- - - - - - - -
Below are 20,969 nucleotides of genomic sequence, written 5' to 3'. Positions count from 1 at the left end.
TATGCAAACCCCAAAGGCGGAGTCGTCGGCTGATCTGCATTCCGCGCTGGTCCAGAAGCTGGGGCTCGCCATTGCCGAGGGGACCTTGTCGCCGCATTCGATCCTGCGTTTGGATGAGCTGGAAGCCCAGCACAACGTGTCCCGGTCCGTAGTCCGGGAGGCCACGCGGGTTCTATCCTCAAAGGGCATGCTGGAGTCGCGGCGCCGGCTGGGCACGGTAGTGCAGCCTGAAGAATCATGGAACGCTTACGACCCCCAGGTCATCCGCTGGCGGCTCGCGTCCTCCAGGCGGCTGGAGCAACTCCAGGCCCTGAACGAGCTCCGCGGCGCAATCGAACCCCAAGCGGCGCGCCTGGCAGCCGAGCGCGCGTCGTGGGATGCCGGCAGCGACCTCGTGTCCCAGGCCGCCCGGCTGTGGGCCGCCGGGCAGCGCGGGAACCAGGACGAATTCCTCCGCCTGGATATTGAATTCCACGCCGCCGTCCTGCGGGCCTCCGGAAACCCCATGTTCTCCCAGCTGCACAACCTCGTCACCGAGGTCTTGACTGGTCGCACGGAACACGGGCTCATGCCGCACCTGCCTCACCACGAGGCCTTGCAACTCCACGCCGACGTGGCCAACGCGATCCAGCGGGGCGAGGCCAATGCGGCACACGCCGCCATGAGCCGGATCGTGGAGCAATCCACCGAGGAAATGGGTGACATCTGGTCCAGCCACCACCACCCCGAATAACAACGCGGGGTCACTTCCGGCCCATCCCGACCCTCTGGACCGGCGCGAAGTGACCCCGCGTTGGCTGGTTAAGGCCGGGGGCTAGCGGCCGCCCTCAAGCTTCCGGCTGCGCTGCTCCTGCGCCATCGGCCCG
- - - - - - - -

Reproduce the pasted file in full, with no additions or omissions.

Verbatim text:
Below are 20,969 nucleotides of genomic sequence, written 5' to 3'. Positions count from 1 at the left end.
TATGCAAACCCCAAAGGCGGAGTCGTCGGCTGATCTGCATTCCGCGCTGGTCCAGAAGCTGGGGCTCGCCATTGCCGAGGGGACCTTGTCGCCGCATTCGATCCTGCGTTTGGATGAGCTGGAAGCCCAGCACAACGTGTCCCGGTCCGTAGTCCGGGAGGCCACGCGGGTTCTATCCTCAAAGGGCATGCTGGAGTCGCGGCGCCGGCTGGGCACGGTAGTGCAGCCTGAAGAATCATGGAACGCTTACGACCCCCAGGTCATCCGCTGGCGGCTCGCGTCCTCCAGGCGGCTGGAGCAACTCCAGGCCCTGAACGAGCTCCGCGGCGCAATCGAACCCCAAGCGGCGCGCCTGGCAGCCGAGCGCGCGTCGTGGGATGCCGGCAGCGACCTCGTGTCCCAGGCCGCCCGGCTGTGGGCCGCCGGGCAGCGCGGGAACCAGGACGAATTCCTCCGCCTGGATATTGAATTCCACGCCGCCGTCCTGCGGGCCTCCGGAAACCCCATGTTCTCCCAGCTGCACAACCTCGTCACCGAGGTCTTGACTGGTCGCACGGAACACGGGCTCATGCCGCACCTGCCTCACCACGAGGCCTTGCAACTCCACGCCGACGTGGCCAACGCGATCCAGCGGGGCGAGGCCAATGCGGCACACGCCGCCATGAGCCGGATCGTGGAGCAATCCACCGAGGAAATGGGTGACATCTGGTCCAGCCACCACCACCCCGAATAACAACGCGGGGTCACTTCCGGCCCATCCCGACCCTCTGGACCGGCGCGAAGTGACCCCGCGTTGGCTGGTTAAGGCCGGGGGCTAGCGGCCGCCCTCAAGCTTCCGGCTGCGCTGCTCCTGCGCCATCGGCCCG